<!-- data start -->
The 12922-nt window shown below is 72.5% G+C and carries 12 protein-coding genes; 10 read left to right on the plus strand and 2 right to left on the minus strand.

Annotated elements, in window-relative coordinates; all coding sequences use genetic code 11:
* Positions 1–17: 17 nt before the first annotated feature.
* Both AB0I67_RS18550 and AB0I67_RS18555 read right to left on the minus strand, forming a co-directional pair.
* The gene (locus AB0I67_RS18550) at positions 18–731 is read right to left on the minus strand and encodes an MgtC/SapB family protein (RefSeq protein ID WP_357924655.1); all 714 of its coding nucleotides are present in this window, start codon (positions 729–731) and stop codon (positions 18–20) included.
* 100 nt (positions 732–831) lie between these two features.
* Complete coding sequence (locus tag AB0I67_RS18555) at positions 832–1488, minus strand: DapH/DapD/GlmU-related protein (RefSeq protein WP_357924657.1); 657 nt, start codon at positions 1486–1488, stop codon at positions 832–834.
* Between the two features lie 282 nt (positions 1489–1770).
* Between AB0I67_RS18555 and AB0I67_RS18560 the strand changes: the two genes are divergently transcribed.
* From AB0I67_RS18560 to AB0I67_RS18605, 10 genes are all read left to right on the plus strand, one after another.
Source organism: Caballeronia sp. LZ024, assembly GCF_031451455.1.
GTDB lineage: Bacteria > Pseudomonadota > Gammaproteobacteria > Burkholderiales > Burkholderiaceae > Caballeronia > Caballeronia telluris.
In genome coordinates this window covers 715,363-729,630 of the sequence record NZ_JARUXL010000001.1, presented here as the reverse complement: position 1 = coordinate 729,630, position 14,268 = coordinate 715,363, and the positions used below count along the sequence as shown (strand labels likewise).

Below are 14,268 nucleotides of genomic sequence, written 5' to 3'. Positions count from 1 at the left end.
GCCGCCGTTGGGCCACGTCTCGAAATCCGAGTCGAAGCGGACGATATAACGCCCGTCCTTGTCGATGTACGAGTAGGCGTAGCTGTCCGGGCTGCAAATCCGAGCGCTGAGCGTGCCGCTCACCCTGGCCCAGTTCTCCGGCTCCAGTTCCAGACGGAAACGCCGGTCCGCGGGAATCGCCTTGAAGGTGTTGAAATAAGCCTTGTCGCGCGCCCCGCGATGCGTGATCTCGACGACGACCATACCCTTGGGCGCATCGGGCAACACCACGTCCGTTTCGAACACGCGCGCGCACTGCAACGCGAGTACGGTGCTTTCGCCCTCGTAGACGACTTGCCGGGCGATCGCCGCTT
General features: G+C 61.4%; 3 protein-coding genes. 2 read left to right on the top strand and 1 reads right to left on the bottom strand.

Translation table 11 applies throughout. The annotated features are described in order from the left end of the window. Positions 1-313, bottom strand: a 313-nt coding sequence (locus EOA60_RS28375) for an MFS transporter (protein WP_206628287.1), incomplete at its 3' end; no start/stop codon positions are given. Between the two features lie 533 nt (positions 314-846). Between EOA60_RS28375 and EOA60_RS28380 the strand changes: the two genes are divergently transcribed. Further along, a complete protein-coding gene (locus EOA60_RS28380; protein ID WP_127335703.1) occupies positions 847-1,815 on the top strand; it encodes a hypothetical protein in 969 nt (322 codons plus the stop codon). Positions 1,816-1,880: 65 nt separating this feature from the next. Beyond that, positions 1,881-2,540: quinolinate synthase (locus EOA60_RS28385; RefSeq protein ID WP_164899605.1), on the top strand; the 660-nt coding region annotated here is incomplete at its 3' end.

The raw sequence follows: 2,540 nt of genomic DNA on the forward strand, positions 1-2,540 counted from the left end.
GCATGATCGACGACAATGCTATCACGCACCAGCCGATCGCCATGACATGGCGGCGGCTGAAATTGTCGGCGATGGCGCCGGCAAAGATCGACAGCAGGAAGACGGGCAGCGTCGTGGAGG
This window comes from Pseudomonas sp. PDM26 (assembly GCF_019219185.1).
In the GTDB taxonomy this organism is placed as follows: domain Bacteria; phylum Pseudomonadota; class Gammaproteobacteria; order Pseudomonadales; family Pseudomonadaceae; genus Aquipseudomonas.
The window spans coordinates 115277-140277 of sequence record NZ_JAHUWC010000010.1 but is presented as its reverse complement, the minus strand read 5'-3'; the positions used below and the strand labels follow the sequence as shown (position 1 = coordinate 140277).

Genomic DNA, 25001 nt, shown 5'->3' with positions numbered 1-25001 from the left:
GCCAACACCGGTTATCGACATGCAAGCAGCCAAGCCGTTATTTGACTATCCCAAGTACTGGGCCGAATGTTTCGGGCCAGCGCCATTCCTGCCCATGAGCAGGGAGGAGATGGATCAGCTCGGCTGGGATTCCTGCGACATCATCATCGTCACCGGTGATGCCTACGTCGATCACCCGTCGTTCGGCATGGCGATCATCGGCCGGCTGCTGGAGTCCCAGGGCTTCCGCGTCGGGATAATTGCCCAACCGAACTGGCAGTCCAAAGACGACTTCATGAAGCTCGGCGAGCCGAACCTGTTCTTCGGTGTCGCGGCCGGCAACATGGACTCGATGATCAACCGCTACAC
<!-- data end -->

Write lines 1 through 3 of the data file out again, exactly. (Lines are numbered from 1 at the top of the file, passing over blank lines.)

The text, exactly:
The 12922-nt window shown below is 72.5% G+C and carries 12 protein-coding genes; 10 read left to right on the plus strand and 2 right to left on the minus strand.

Annotated elements, in window-relative coordinates; all coding sequences use genetic code 11:
* Positions 1–17: 17 nt before the first annotated feature.